Savery Canada Inc. — Leamington, Essex County
Greenhouse operations could soon become a little greener, thanks to a new filter system developed by Savery Canada. The company’s R3 Technology filter removes environmentally harmful substances from greenhouse wastewater, capturing 99 per cent of disease-causing organisms, 90 per cent of sulphates and 60 per cent of sodium. Not only that, it recovers 90 per cent of the nutrient-rich water, which can be recycled in the greenhouse throughout the growing season. Savery Canada is now in the final stages of testing the system, which can treat approximately 5,000 litres of wastewater an hour. Once commercial production is underway, the company expects to hire four to six more employees.
Glenwillow Farms — Strathroy, Middlesex County
Transporting commercial sprayers on the highway can be a real headache. The width of most conventional sprayer trailers makes navigating traffic a harrowing experience. Meanwhile, “adjustable” versions are difficult to reconfigure. Peter and Margaret Brown wanted a better option, so they built one. Their unique folding trailer improves on conventional designs and allows for safe and convenient transport of commercial sprayers. It enables a single person to load and unload the sprayer and is designed so sprayer and trailer components are easily accessible for regular inspection and maintenance. It also meets Transport Canada regulations. And when it’s empty? Just fold down both sides and you’ve got a street-legal trailer that measures less than 8.5 feet across.
Heeman Greenhouses — Thorndale, Middlesex County
When the days get shorter and the mercury drops, customers start flocking to Heeman Greenhouses, hibiscus and oleander in tow. The savvy greenhouse operators were the first in Ontario to offer an overwintering service for patio plants. Many customers don’t have suitable space in their home for the plants, while others are snowbirds, heading south when winter hits. Either way, they’re happy to have experts look after the plants that will brighten their back deck come summer. For Heeman’s, the service brings in winter revenue and creates more year-round jobs. This new energy efficient greenhouse creates a tropical atmosphere for the plants to grow. And when customers return to pick up their tropical beauties in the spring, they’re often tempted to pick up a few bedding plants or perennials as well.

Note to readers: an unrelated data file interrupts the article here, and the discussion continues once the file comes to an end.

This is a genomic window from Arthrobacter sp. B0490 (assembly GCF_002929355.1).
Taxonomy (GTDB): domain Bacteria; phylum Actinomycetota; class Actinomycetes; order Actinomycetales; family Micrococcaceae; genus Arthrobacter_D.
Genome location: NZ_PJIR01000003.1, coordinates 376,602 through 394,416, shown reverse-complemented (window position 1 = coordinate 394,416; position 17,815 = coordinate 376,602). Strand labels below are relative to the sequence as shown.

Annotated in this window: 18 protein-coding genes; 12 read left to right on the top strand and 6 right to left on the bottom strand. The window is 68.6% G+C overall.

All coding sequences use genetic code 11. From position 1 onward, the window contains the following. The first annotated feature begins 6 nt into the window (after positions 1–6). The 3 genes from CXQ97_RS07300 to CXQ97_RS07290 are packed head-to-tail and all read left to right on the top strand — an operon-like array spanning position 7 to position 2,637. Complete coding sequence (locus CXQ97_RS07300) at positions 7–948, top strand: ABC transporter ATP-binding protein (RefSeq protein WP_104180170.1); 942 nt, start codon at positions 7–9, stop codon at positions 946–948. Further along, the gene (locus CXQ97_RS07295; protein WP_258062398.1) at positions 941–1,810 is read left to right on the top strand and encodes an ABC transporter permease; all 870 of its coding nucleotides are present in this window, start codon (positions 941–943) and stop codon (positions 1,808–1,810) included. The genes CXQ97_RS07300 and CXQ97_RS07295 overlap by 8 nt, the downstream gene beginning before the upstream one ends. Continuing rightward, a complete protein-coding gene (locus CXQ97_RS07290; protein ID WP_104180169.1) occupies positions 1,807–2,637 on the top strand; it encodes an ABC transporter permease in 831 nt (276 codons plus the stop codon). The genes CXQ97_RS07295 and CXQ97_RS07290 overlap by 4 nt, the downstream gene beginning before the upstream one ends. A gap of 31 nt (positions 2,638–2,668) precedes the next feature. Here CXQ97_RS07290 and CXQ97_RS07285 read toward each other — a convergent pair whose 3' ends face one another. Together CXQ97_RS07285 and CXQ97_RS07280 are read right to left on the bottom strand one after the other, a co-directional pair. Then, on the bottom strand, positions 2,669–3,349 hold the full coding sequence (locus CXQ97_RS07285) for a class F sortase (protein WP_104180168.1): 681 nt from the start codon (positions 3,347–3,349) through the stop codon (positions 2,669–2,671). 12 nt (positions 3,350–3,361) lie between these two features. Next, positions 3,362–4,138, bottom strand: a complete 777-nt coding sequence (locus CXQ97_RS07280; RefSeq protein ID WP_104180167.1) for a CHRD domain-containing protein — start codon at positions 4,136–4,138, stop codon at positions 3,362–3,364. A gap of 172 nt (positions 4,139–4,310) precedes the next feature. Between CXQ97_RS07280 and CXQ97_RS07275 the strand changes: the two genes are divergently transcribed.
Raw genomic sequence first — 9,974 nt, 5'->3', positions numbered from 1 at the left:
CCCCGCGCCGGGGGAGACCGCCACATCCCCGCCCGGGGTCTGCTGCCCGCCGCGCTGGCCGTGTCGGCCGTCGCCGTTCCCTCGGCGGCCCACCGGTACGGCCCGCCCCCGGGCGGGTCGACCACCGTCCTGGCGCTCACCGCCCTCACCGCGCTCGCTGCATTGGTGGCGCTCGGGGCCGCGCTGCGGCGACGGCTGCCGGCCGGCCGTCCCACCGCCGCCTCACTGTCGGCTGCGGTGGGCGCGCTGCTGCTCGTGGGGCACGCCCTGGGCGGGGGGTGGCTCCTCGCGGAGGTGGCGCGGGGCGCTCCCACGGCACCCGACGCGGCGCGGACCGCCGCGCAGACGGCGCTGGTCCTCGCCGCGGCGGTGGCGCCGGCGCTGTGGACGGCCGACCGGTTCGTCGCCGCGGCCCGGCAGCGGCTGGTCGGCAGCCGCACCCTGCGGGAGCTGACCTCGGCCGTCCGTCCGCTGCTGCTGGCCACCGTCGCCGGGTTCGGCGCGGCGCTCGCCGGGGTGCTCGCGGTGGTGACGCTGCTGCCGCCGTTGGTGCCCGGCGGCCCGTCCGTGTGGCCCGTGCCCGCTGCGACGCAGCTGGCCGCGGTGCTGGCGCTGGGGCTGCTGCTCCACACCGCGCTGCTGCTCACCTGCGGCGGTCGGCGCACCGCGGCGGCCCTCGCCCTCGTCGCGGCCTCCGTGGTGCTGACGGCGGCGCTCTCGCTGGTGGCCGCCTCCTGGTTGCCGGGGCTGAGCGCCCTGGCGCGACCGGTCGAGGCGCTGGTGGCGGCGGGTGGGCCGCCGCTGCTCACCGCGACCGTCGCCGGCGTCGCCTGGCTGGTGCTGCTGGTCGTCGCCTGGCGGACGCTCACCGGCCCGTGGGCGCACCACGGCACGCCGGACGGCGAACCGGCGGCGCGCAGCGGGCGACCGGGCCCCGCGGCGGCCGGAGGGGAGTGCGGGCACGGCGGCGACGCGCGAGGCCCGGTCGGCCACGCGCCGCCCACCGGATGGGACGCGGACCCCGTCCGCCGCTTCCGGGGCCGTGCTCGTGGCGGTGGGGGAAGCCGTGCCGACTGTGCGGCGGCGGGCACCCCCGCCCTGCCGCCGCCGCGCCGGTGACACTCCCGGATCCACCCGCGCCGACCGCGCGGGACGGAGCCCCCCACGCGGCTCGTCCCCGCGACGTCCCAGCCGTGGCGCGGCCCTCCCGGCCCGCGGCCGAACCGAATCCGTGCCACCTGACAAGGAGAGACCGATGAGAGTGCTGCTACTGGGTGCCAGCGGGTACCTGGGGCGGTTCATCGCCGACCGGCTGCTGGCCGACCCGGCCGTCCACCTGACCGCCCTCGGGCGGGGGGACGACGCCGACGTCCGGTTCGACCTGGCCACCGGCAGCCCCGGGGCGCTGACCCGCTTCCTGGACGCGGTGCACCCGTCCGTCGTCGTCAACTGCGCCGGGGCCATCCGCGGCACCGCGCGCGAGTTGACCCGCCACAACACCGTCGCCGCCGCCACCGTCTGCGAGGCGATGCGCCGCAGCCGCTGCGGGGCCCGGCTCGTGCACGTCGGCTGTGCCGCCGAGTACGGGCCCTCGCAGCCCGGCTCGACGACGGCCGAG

Henro Dairy Farms Ltd. — Kerwood, Middlesex County
Forget a stiff brush and a little elbow grease. Henry Keunen figured there had to be an easier way to clean the bottles he uses to feed his calves. So he put his ingenuity to work designing a bottle washer that fits inside his pasteurizer and uses the pasteurizer’s wash system to rinse, clean and disinfect bottles. His invention saves a lot of labour but the benefits don’t end there. Keunen’s calves are healthier these days. There have been no cases of passive transfer of Johne’s disease, a common and costly ailment in dairy cattle. Production and income are up. In fact, the bottle washer is so successful that a local equipment dealer has begun manufacturing it for other dairy farms.
The Flower Ranch — Strathroy, Middlesex County
Most greenhouse operators view algae as a problem, a pesky organism that makes pathways slippery and turns walls green. Not Melinda Rombouts and Dave Burch. The owners of The Flower Ranch garden centre devote 20,000 square feet of greenhouse space to cultivating the single-celled plant in specially designed bioreactors. They sell their harvest to an impressive diversity of customers: nutraceutical producers, fish and poultry feed companies and cosmetics manufacturers. The venture diversifies their revenue stream and keeps more of their employees working year round. Next up, the Rombouts and Burch are aiming to produce a lipid-rich algae that could serve as a biofuel, opening up even more markets for this profitable crop.